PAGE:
For an ethnomusicology perspective: According to Chartwell Dutiro, “This song combines two classic musical styles – payinera guitar and jerusarema rhythm. Payinera is a style of guitar that was played by lone guitarists busking on trains and in beer halls. Payinera came to Zimbabwe with migrant workers from South Africa. Jerusarema is typical Zimbabwe rhythm from Murehwa."

    I think it's important to recognize that our experience of the version of this song we're singing is it's own thing, and probably a far cry from the various traditions that informed it's growth and spreading.  That being said, I think it's a very powerful song as it is.


* This is a wonderful resource page of songs from Heartland Harmonies. Scroll down or search the page to find "We are the way"

Whenever you See Green - Laurence Cole

Laurence Cole Wrote this song about the reality that just about everything we love in this life, all our food that nourishes us, every animal and plant, flower and ecosystem, is only possible because of photosynthesis, which humans see as the color green.  We're literally seeing sunlight being turned into sugars that feed the plants that feed the animals all of which feed us and make our lives possible and our love possible.


Whenever you See Green Melody - Laurence Cole
Whenever you See Green Harmony - Laurence Cole
Whenever you See Green Bass - Laurence Cole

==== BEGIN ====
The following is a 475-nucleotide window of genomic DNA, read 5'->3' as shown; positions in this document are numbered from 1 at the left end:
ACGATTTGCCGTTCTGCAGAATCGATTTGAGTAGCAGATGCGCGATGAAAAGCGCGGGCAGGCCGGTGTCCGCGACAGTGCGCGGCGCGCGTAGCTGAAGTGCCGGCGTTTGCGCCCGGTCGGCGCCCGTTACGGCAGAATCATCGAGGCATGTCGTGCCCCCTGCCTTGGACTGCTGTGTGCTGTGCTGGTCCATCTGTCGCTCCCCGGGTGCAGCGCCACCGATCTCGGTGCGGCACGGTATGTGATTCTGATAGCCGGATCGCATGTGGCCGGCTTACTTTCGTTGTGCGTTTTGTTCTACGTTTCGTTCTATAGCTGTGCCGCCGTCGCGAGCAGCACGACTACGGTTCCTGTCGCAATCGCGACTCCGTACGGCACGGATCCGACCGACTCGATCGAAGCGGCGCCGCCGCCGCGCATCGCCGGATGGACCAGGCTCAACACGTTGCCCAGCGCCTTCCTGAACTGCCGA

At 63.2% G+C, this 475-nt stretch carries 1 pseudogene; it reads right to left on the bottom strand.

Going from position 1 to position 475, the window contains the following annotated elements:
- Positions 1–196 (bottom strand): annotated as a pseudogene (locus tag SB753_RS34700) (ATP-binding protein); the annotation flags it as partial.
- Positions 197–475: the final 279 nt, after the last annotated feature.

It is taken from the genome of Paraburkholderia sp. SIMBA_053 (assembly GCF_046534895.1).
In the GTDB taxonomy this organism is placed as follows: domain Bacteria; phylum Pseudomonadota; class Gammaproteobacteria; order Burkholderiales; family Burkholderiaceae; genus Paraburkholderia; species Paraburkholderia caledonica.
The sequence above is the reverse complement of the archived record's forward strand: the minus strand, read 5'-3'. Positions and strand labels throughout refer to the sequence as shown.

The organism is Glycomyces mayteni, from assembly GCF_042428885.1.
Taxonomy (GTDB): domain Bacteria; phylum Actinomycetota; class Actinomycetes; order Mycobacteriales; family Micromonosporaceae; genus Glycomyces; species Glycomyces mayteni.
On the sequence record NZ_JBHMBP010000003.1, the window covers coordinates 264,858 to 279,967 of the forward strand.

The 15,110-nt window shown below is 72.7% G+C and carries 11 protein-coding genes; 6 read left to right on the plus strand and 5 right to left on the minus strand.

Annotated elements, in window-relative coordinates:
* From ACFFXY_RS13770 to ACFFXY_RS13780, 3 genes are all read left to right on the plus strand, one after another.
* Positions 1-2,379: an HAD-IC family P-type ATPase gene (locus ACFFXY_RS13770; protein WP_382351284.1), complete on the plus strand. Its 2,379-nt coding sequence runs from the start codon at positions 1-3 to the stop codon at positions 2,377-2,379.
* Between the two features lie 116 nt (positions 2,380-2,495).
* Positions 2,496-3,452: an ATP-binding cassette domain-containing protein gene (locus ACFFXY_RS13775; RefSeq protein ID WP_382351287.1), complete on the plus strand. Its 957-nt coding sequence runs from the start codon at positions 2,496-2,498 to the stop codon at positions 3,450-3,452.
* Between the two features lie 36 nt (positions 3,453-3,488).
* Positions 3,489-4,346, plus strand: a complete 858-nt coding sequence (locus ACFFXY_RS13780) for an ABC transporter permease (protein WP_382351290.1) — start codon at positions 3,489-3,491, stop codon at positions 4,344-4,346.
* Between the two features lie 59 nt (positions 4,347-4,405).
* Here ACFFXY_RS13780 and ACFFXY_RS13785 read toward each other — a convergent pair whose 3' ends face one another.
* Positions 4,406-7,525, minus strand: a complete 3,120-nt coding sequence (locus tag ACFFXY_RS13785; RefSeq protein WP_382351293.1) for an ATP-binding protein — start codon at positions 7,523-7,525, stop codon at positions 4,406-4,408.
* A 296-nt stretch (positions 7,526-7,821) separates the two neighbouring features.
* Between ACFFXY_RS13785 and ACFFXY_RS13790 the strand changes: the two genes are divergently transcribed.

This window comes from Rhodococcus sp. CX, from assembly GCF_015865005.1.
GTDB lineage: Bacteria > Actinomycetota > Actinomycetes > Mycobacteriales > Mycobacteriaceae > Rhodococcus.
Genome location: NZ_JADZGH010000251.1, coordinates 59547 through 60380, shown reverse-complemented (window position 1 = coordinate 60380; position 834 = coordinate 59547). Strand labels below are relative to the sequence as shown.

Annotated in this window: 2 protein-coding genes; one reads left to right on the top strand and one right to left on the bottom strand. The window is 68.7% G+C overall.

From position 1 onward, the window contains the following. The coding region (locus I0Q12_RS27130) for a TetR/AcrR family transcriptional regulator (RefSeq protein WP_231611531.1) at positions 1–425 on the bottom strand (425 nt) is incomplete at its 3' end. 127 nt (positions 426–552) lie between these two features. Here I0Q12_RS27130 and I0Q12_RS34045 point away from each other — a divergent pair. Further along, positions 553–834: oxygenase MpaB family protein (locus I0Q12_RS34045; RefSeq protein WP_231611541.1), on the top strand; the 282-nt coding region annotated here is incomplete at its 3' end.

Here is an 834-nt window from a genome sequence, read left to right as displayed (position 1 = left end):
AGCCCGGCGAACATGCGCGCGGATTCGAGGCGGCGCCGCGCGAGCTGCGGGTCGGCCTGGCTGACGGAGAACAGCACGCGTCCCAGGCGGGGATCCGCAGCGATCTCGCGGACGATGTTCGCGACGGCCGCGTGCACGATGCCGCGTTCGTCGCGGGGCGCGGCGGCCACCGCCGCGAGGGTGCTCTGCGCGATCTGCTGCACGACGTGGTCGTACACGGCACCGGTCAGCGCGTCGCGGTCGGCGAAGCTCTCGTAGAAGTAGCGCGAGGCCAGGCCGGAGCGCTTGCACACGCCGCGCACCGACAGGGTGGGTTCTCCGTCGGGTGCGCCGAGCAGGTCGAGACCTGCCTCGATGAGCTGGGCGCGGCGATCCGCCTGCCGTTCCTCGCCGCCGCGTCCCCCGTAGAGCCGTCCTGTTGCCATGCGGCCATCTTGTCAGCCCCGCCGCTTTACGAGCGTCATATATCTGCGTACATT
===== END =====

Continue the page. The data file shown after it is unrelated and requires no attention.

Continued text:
Whenever you See Green Descant - Laurence Cole
The Beauty of What We Love - Nickomo

Based on the words of Rumi, this hauntingly beautiful and spacious piece is a powerful reminder. Nickomo is a composer in the UK who does lots of spiritual chants and rounds.  Check it out here.

Practice Tracks

May the beauty of what we love, what we love, 
be what we do...


High Horse - Whitney Bembenek
High Horse - high part - Whiney Bembenek
High Horse - middle part - Whitney Bembenek
High Horse - low part - Whitney Bembenek
We've Got Teeth - Jonah and Yuri Woodstock
We've Got Teeth - bass part - Jonah and Yuri Woodstock
We've Got Teeth - tenor part - Jonah and Yuri Woodstock
We've Got Teeth - alto part - Jonah and Yuri Woodstock
We've Got Teeth - soprano part - Jonah and Yuri Woodstock
Riding My Bike - Laurence Cole

Low Part - Riding my bike, riding my bike, riding my bike to work and back

Middle Part - Ooo I like to ride my bike, ride it to work, and back

High Part - I can hear the birds, I can feel the breeze

   I can smell the blossoms on the trees

   I can feel my body growing strong

   It just makes me want to sing this song

Riding my bike - low part - Laurence Cole
Riding My Bike - middle part - Laurence Cole
Riding My Bike - high part - Laurence Cole
Rise up O Flame - Christopher Praetorius c. 1600s

An old classic fire circle song.  Great as a three part round, though you can accomplish eight parts and create a cacophonous experience!  Here I recorded it on the fly with a four part version.  For a more beautiful rendering check out Libana's version. It's originally "show to us..." but commonly sung "bring to us, or "show to us",

Rise up o flame
by thy light glowing

give to us beauty

vision and joy

All that Open Water - Laurence Cole

In this song, Laurence captures that moment of bewonderment that takes place when a vast body of water opens up before you. He has a detailed account (and his own stellar practice tracks!) on his website here, so these are kind of redundant, but enjoy!

Practice Tracks

When I saw all that open water
something opened in my soul
I felt the peace in the beauty of all that is
reminding me all is one, all is round, all is full
all is well, all is whole.